Borrowing money is an everyday reality for almost all of us. Whether it’s in an emergency or for spending big ticket items like a home renovation, credit is an important part of how personal finances. Naturally, debts have a measure of risk for both lenders and borrowers.
What doesn’t come to mind right away, however, is that there is often a third party which bears a risk that is no less, and sometimes greater, than the lender or borrower – the guarantor. The guarantor is an individual who assumes the liability of repaying the loan if the borrower is unable to do so for whatever reason. Small Claims Court is a popular venue to claim unpaid loans from guarantors, who were considerate enough to co-sign another’s debt. Here are several tips, that are often salient to Small Claims Court litigants involved in a creditor-debtor-guarantor lawsuit.
First of all, a guarantor may be liable to repay someone else’s debt only if his or her promise to do so was put in writing and properly signed. An oral guarantee will not be accepted by the Small Claims Court as a basis for the guarantor’s liability. We have also encountered cases where the guarantor denies his or her signature on the written guarantee. In this case, the matter can be resolved through a forensic analysis of the guarantor’s signature, which must definitively confirm that the signature on the loan document does not belong to the alleged guarantor.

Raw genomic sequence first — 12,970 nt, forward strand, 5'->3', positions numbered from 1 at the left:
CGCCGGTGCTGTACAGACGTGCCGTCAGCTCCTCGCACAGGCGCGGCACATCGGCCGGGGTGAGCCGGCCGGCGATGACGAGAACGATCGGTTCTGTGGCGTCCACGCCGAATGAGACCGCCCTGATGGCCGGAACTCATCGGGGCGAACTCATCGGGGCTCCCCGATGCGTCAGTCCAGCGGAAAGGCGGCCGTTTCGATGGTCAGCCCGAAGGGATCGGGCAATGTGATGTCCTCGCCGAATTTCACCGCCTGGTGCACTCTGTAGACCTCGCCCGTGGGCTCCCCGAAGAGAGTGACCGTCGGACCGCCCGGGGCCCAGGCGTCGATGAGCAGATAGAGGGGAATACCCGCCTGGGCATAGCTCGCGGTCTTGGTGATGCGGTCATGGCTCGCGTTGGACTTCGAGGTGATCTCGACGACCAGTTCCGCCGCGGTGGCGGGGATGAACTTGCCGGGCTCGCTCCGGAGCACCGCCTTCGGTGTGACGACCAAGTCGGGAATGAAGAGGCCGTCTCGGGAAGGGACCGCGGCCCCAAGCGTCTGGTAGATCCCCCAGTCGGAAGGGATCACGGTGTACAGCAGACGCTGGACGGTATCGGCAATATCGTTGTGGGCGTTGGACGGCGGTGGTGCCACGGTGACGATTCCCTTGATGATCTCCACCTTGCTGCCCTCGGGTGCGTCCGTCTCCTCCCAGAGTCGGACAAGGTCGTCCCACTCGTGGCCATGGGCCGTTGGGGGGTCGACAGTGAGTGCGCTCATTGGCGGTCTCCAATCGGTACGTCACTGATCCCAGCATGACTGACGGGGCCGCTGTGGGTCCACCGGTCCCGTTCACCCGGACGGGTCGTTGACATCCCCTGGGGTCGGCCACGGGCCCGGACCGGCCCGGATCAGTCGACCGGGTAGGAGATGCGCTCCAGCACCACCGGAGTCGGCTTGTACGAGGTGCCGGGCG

Second, a guarantor must be somehow personally interested in signing the loan document. In law, this is called “valuable consideration.” In practice, this may, for example, be some financial remuneration to compensate the guarantor for the risk he or she assumes. Another common form of “valuable consideration” is when one spouse becomes the guarantor so another spouse can obtain financing for some common household needs, such as a renovation. In the absence of some form of valuable consideration, whether material or otherwise, the Small Claims Court is likely to dismiss the claim against the guarantor.
Third, a guarantor can put forward any defence which is available to the main debtor in the Small Claims Court. This may be, for example, a defence under the Limitation Act. Under this Act, if the plaintiff did not make a Small Claims Court claim for loan repayment within 2 years after he or she realised that the loan is due but will not be voluntarily repaid.
To avoid a Small Claims Court claim for an unpaid debt, both guarantors and creditors need to take precautions. Guarantors must exercise due diligence when signing, and creditors must ensure that the guarantor has signed the loan document in person and received some “valuable consideration” for doing so.